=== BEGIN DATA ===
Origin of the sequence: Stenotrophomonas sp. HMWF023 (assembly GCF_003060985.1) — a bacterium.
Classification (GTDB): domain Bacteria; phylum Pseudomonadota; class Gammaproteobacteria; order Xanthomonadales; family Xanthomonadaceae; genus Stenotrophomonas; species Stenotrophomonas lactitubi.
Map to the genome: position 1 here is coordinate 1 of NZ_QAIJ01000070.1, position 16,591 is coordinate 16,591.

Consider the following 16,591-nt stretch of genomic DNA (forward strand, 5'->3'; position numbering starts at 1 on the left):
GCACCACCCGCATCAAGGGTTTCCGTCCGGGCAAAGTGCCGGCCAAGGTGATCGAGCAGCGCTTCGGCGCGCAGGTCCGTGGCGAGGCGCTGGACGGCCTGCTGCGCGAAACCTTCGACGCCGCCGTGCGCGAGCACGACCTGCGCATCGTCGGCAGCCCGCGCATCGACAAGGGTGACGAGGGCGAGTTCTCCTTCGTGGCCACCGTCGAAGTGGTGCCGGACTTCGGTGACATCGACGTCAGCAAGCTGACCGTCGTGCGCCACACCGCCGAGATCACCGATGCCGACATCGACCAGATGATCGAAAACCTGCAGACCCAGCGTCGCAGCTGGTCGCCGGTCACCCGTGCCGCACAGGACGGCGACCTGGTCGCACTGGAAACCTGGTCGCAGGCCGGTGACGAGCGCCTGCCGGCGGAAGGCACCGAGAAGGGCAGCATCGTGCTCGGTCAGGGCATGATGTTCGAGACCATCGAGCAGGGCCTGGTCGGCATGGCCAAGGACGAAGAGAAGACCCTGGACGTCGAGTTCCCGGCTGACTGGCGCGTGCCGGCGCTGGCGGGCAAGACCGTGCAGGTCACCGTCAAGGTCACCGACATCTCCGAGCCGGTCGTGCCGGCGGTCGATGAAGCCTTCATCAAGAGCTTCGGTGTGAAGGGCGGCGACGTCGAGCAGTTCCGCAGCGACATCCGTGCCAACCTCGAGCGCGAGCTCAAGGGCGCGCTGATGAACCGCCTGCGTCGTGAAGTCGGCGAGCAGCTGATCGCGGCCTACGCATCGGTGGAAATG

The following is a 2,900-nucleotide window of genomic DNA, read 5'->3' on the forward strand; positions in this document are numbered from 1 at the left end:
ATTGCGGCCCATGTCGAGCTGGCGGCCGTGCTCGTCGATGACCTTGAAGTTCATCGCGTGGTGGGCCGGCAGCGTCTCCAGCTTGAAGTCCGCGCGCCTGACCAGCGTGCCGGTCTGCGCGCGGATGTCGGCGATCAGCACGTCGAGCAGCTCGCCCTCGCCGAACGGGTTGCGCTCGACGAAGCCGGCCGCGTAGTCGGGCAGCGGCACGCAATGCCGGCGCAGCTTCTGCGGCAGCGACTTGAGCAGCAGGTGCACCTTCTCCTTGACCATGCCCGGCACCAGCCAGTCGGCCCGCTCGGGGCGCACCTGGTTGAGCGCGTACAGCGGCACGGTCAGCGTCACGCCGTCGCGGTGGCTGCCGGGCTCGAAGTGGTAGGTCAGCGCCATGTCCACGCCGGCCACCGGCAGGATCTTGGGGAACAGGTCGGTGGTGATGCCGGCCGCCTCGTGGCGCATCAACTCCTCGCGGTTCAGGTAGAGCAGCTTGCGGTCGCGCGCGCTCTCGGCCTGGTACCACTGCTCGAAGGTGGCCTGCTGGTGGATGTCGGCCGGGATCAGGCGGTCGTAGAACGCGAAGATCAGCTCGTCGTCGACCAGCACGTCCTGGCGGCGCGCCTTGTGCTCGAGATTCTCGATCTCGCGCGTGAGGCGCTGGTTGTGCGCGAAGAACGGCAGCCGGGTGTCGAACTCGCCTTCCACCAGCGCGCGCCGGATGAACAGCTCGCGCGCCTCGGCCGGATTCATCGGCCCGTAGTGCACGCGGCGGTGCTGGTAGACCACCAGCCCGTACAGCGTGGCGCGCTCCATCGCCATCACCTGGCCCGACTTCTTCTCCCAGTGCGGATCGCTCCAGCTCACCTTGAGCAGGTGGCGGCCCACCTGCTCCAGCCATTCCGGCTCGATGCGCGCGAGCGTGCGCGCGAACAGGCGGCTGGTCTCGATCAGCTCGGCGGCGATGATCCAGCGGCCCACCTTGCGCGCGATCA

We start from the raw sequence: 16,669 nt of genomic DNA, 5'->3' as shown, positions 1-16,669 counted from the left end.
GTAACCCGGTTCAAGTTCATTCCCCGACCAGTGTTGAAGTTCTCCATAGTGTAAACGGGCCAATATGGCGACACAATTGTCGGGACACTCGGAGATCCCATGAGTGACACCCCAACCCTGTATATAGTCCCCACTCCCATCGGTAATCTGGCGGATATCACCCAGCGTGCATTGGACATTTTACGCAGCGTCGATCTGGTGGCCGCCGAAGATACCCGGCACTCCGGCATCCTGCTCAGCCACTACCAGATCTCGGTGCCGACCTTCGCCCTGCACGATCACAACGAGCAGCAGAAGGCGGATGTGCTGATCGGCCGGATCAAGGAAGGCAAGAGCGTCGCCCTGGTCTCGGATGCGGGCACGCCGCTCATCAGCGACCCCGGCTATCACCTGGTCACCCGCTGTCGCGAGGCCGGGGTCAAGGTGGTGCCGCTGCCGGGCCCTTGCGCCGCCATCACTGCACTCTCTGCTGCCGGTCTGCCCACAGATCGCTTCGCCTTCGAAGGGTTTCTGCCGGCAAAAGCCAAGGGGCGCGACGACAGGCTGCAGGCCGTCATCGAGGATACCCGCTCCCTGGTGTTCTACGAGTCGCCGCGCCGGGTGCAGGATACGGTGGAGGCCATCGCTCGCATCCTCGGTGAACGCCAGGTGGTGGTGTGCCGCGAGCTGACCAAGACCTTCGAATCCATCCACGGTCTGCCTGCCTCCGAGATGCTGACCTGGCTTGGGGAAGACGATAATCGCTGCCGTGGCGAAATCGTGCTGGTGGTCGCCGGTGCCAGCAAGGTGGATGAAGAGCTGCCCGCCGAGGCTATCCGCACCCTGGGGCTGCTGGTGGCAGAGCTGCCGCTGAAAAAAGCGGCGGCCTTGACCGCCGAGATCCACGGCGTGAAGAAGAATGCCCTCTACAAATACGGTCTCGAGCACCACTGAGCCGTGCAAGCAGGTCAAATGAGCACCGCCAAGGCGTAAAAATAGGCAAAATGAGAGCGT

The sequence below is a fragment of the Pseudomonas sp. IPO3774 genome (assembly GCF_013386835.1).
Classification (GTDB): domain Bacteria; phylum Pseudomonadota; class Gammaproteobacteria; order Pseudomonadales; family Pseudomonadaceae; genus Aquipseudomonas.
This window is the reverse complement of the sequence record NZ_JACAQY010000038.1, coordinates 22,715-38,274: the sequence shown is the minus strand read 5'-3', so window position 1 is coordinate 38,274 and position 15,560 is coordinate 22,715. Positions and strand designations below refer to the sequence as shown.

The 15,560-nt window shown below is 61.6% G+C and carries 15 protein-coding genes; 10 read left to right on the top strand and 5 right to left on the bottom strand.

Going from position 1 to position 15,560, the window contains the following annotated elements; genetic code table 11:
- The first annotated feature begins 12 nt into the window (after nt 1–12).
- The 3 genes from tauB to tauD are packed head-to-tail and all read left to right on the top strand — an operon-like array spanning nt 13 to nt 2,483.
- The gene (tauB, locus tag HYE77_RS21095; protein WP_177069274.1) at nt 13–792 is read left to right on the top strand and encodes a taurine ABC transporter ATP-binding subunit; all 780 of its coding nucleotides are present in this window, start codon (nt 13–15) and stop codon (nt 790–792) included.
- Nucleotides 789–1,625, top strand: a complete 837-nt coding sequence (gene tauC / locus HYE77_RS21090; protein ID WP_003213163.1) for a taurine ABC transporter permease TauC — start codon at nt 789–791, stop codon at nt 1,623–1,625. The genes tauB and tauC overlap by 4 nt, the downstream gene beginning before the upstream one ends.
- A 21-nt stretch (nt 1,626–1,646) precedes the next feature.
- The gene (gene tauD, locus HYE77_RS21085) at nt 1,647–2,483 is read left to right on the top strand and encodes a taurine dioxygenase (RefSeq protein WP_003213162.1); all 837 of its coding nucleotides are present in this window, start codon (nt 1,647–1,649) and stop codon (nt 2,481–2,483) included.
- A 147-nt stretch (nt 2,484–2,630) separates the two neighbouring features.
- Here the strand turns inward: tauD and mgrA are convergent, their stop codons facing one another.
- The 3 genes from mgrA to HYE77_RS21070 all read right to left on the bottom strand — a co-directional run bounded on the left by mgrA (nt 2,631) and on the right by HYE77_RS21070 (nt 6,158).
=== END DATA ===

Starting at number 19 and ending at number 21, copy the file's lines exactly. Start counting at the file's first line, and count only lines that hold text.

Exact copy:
- A 21-nt stretch (nt 1,626–1,646) precedes the next feature.
- The gene (gene tauD, locus HYE77_RS21085) at nt 1,647–2,483 is read left to right on the top strand and encodes a taurine dioxygenase (RefSeq protein WP_003213162.1); all 837 of its coding nucleotides are present in this window, start codon (nt 1,647–1,649) and stop codon (nt 2,481–2,483) included.
- A 147-nt stretch (nt 2,484–2,630) separates the two neighbouring features.